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Office of Inspector General Corporation for National and Community Service Senior Corps Virtual Conference August 14, 2012.

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Presentation on theme: "Office of Inspector General Corporation for National and Community Service Senior Corps Virtual Conference August 14, 2012."— Presentation transcript:

1 Office of Inspector General Corporation for National and Community Service Senior Corps Virtual Conference August 14, 2012

2 Office of Inspector General Purpose Understand the Mission of the OIG Identify Fraud Indicators in Corporation Programs Know How and When to Contact the OIG 2 Corporation for National and Community Service

3 Office of Inspector General OIG Mission Conduct audits and investigations on Corporation programs and operations Recommend policies designed to prevent and detect fraud, waste, and abuse, and to promote economy, efficiency and effectiveness of Corporation programs and operations Keep the Corporations CEO and Congress informed about problems and deficiencies, as well as the need for corrective action. 3 Corporation for National and Community Service

4 Office of Inspector General OIG Independence The Office of Inspector General is independent of the Corporation for National and Community Service. We report directly to the United States Congress, and administratively to the Corporations Chief Executive Officer. The OIGs authority to conduct audits and investigations comes from the Inspector General Act of Our funding is provided by a separate Congressional appropriation each year. OIG employees must be free of any personal or organizational conflicts of interest with grantees we audit or investigate. We must remain objective at all times in conducting our work. 4 Corporation for National and Community Service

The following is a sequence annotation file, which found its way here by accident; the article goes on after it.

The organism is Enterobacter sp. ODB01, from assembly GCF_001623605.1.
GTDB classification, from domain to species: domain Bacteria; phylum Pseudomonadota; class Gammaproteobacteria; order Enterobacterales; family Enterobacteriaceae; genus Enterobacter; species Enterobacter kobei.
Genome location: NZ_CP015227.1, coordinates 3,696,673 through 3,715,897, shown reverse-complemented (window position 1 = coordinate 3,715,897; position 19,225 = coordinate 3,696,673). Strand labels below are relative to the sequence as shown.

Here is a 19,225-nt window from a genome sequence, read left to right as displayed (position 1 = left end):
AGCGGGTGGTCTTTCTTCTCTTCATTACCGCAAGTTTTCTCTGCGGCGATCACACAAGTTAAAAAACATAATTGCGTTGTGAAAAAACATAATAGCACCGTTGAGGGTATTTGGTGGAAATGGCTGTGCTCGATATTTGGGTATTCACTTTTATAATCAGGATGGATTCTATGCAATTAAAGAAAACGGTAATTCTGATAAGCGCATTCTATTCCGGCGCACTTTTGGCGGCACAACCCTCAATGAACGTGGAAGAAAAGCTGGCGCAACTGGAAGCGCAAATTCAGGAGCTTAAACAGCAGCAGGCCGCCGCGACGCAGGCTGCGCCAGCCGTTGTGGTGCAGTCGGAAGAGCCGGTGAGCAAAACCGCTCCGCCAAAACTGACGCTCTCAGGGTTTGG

5 Office of Inspector General What the OIG Does Promote Economy, Efficiency and Effectiveness in Agency Programs and Operations to Prevent and Detect Fraud, Waste and Abuse Two Operational Units: Audits & Investigations 5 Corporation for National and Community Service

6 Office of Inspector General What the OIG Does Not Do Manage or Direct Agency Programs or Operations Manage or Direct Agency Programs or Operations 6 Corporation for National and Community Service

7 Office of Inspector General What is Fraud An intentional misrepresentation of facts made by an individual to deprive another of something of value. 7 Corporation for National and Community Service

8 Office of Inspector General How Fraud Impacts a Program Negative publicity for the organization Negative publicity for the organization Undermine community confidence Undermine community confidence Decline in donations Decline in donations Increased oversight Increased oversight Termination of grants Termination of grants 8 Corporation for National and Community Service

9 Office of Inspector General Misuse of Grant Funds Non-grant related expenditures during a time when CNCS grant is the only funding source Receipts for what appears to be non-grant expenditures being charged to grant Funds drawn down on unoccupied volunteer slots Unauthorized personnel expenses charged against grant 9 Corporation for National and Community Service

10 Office of Inspector General Misuse of Grant Funds (continued) Drawdown of all or most of grant funds well before end of grant year Documents not signed or dated Preparing documents the night before an inspection, site visit, or audit 10 Corporation for National and Community Service

11 Office of Inspector General Time Sheet Fraud Documents that appear to have all been prepared at the same time Hours claimed reasonable and allowable Volunteers hand-carry time sheet from sub-sites to program office – are they authorized by supervisor? Time sheet hours do not match payroll records Staff percentage of time charged to two or more programs is greater than 100% 11 Corporation for National and Community Service

12 Office of Inspector General Embezzlement No secondary endorsements when required Members and staff are not being paid Double payments or payments to ghost individuals Frequent use of white out, pen and ink changes, or strikeouts Missing documents or using copies instead of originals Funds missing with no sign of break-in or burglary 12 Corporation for National and Community Service